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    Hi, Theresa. Very good advise -- thank you!

    Also, no offense taken on the "long ways to go", that is my thinking exactly, so by the time I start getting any good, the price difference of D-SLRs today versus in the future will probably make up for whatever I buy now (if I don't borrow, that is).

    Thanks again.
     
  9. markc

    markc TPF Noob!

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    That's what I was thinking. Also no offense meant.

    Learning how to use a film camera is a really good idea, even if you plan to stick with digital. It usually takes a person a while (like years) to get to the point that they are selling prints, epecially if they are learning in their spare time. I don't think there's a need to choose one or the other yet. You have dabbled in digital, so if you give film a try you will get a better idea of the strengths and weaknesses of each. What you learn about exposure and composition will apply to both equally.
     
  10. ksmattfish

    ksmattfish Now 100% DC - not as cool as I once was, but still

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    You can get a Ricoh KR5 w/50mm lens on Ebay for about $15. It got me started.
     
  11. Walt

    Walt TPF Noob!

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    Just a suggestion, give the instructor or the school a call and see why they are asking for a 35mm camera. It may be to teach concepts with the controls; shutter and aperture, etc.. They may find a digital with these features acceptable.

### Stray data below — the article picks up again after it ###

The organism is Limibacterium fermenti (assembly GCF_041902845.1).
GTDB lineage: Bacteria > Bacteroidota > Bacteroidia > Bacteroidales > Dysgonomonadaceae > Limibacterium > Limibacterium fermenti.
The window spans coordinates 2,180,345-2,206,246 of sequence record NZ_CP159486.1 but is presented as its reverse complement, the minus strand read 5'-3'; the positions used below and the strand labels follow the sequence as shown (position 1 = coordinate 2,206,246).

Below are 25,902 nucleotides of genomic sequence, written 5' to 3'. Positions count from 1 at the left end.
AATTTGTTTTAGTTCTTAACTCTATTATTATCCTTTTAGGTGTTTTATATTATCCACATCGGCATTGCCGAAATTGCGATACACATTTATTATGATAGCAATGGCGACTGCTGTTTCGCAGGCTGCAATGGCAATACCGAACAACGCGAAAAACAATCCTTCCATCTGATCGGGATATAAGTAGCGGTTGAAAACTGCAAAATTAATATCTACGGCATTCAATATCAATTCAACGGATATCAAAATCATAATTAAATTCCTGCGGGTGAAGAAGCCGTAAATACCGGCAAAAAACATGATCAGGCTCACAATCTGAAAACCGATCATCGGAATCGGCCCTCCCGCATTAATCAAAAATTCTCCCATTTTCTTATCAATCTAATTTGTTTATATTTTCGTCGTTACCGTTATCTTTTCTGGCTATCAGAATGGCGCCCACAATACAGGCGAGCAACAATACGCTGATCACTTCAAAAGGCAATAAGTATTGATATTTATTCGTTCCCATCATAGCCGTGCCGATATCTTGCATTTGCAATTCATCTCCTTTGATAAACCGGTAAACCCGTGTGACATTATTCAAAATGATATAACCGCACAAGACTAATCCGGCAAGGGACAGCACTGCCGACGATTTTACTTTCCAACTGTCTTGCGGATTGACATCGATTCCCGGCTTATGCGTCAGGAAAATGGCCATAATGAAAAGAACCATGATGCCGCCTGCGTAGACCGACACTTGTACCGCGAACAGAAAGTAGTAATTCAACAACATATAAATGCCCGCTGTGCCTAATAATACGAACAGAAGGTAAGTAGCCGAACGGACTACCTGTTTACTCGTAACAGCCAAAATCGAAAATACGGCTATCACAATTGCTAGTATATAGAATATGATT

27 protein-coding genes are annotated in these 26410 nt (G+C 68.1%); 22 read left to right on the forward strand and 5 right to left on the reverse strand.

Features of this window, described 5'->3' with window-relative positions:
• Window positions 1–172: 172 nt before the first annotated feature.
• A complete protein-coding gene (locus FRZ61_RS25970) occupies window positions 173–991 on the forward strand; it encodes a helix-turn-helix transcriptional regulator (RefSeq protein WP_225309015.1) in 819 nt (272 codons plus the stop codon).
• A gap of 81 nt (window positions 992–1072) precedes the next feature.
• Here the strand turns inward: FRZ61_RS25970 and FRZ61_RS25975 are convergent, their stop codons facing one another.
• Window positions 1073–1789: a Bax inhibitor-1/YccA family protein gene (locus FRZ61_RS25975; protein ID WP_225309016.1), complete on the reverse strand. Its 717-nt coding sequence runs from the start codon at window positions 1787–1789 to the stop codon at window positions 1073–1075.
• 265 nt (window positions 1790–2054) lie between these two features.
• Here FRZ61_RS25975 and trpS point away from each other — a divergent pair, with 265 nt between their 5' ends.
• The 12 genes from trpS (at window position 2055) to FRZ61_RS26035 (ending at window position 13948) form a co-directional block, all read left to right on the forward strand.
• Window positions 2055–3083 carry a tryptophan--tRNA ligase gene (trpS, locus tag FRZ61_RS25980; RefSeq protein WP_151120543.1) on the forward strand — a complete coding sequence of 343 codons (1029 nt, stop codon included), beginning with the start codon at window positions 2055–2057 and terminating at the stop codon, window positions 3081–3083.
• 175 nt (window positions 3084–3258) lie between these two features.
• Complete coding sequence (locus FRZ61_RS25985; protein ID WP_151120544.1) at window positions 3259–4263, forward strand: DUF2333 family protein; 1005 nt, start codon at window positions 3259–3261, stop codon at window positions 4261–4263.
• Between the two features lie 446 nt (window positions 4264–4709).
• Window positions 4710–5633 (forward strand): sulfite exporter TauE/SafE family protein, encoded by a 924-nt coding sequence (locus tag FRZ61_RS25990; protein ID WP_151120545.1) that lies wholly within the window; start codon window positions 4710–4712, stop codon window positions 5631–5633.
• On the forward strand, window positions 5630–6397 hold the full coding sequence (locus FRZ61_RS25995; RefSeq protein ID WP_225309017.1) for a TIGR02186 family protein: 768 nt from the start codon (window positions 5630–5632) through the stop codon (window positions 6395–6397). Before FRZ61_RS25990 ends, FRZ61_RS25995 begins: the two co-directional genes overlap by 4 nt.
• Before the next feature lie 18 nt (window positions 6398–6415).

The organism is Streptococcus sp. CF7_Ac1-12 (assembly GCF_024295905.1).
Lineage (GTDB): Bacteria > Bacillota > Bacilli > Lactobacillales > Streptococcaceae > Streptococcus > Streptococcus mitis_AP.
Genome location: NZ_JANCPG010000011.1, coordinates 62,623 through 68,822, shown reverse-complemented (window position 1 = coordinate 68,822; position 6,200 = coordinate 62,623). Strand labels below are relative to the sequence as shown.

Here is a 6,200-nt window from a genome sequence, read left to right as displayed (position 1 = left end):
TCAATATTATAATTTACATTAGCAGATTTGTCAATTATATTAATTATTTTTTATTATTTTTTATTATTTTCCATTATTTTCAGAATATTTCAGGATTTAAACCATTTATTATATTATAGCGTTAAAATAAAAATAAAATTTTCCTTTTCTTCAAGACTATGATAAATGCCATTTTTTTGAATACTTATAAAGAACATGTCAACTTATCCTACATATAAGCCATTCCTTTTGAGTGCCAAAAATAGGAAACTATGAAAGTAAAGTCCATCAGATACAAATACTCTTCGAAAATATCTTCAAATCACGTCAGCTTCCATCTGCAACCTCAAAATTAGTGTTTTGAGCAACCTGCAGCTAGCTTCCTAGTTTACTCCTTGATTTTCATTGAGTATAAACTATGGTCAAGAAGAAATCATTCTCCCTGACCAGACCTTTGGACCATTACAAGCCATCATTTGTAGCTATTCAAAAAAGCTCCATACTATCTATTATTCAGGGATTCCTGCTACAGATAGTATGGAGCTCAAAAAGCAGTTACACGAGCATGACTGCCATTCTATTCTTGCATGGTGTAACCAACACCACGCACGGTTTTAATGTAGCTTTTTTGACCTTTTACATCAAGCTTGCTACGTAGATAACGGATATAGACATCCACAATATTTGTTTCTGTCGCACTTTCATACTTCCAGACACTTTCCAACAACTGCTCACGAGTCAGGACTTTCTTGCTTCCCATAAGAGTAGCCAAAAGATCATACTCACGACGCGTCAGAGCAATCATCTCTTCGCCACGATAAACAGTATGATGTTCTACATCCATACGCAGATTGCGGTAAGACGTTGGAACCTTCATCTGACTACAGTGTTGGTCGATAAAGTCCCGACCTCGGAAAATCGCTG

12. GerryDavid

    GerryDavid No longer a newbie, moving up!

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    I had to get a camera for my class as well, and I went with the Canon Rebel 2000 figuring what ever I got for it I could use on a future Digital rebel that I got, but if you dont plan to use the 35mm camera after the class, I would suggest trying to borrow one.

    I do miss the manual stuff on my digital camera, which is making me want to get the digital rebel. With my digital I cant manually focus, control the shutter speed, and the way it feels in my hands.

    I also still take some pictures with my slr but im not always happy with the pictures, mostly thinking the $$$ for film and $$$ for the prints to get back a few pictures that I like. :0) Digital is so much cheaper taht way.

    As for the 20" by 24", once youve taken the class, you may want to try medium or large format photography.